I’m not a fan of cigar smoke, but I could listen to Bill Richardson hold court all evening long as he slowly chewed on and smoked a cigar. Listening to him and learning from him — it was worth it.
The Governor - as most of us still referred to him - passed away this month. His public service provides a model of the leadership we desperately need in our country and world. He was not just a treasure to New Mexico or the Southwest; he was one of America’s great leaders, diplomats, and statesmen.
The Governor served in the United States House of Representatives as governor of his beloved New Mexico, US Ambassador to the United Nations, and Secretary of Energy. He was outgoing and friendly, quick-witted and sharp-tongued, super intelligent, and very strategic. He continued serving our country in so many ways (seen and unseen) even after he left office, a rarity for former cabinet officials and presidential candidates.
He was also one of relatively few Latinos to successfully break into the upper echelons of politics and power and a mentor, role model, and friend to me and my generation.
When Governor Richardson ran for President of the United States in 2008, I was a surrogate for his campaign. I traveled to several other states, speaking to groups and campaigning on his behalf. In many campaigns, that can be a challenging role to take on. But doing it for the Governor was easy because he was authentic, genuine, and committed to those he served.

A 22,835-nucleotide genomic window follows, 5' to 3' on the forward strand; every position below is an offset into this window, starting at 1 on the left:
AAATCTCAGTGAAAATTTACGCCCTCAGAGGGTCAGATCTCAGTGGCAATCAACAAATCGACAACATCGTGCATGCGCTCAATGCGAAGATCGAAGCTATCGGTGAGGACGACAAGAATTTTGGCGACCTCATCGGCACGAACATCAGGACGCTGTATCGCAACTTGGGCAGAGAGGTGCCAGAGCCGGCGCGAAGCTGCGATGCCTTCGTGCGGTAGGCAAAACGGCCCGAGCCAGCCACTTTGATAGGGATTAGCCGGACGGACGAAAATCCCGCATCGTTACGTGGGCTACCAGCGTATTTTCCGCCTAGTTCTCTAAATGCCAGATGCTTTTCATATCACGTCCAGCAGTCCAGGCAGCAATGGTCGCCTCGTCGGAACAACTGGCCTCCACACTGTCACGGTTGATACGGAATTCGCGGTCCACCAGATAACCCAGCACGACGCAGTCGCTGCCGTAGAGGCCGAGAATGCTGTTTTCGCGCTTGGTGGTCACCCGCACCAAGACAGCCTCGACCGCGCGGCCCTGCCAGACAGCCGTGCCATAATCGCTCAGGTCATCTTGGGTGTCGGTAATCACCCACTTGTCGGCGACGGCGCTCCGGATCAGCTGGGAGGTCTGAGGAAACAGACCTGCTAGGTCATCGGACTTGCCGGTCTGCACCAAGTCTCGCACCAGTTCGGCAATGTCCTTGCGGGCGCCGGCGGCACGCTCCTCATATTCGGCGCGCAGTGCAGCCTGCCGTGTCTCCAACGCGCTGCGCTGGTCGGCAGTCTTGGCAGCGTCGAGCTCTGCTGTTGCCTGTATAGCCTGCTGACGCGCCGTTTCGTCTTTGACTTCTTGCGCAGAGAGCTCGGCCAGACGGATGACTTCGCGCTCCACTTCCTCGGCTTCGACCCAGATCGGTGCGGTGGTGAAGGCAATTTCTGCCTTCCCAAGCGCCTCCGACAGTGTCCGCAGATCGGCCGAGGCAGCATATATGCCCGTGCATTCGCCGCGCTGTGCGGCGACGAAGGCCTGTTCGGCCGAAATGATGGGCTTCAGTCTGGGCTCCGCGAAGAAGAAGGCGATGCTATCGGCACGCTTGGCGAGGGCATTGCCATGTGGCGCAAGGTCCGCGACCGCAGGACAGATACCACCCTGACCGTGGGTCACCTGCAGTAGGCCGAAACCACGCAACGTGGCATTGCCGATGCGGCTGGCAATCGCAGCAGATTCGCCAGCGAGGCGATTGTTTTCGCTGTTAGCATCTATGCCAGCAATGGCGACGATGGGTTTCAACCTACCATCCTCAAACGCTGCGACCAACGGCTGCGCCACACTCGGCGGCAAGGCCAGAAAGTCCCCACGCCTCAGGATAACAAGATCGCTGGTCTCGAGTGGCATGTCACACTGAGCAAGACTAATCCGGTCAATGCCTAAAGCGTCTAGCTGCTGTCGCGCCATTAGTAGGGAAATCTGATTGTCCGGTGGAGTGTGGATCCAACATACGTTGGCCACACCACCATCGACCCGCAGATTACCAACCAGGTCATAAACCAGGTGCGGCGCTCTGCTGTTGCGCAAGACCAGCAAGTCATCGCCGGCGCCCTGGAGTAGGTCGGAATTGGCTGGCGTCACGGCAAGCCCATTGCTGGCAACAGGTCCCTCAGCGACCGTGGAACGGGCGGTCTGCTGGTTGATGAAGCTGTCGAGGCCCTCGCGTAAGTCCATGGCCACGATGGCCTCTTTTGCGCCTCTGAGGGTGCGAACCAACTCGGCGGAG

To this day, I think he had the funniest and best TV ads I’ve ever seen for a presidential candidate. His ads were a humorous take on a job interview — an experience many people could relate to. They didn’t attack others or make you mad. Instead, they highlighted his credentials and experience while bringing a smile to your face.
What I appreciated most about Governor Richardson was his humanity. He negotiated for the release of Americans held around the world because he empathized not only with them — but with their families here at home who agonized over their imprisonment in a foreign land.
His humanity was also on full display when he would take time to talk to my son, who was still very young, about politics and current events. Governor Richardson made a huge impression on a young mind.
He never forgot that I had been willing to help him. And he was always willing to return the favor whenever I called on him for help or advice. He even dropped by my office in San Antonio entirely unannounced, just to check in and visit. And for that, I was always willing to breathe in his cigar smoke.
Descanse en paz, Governador. Su servicio a nuestro país a terminado, pero sus hechos vivirán. Rest in peace, Governor. Your service to our country is over, but your deeds will live on.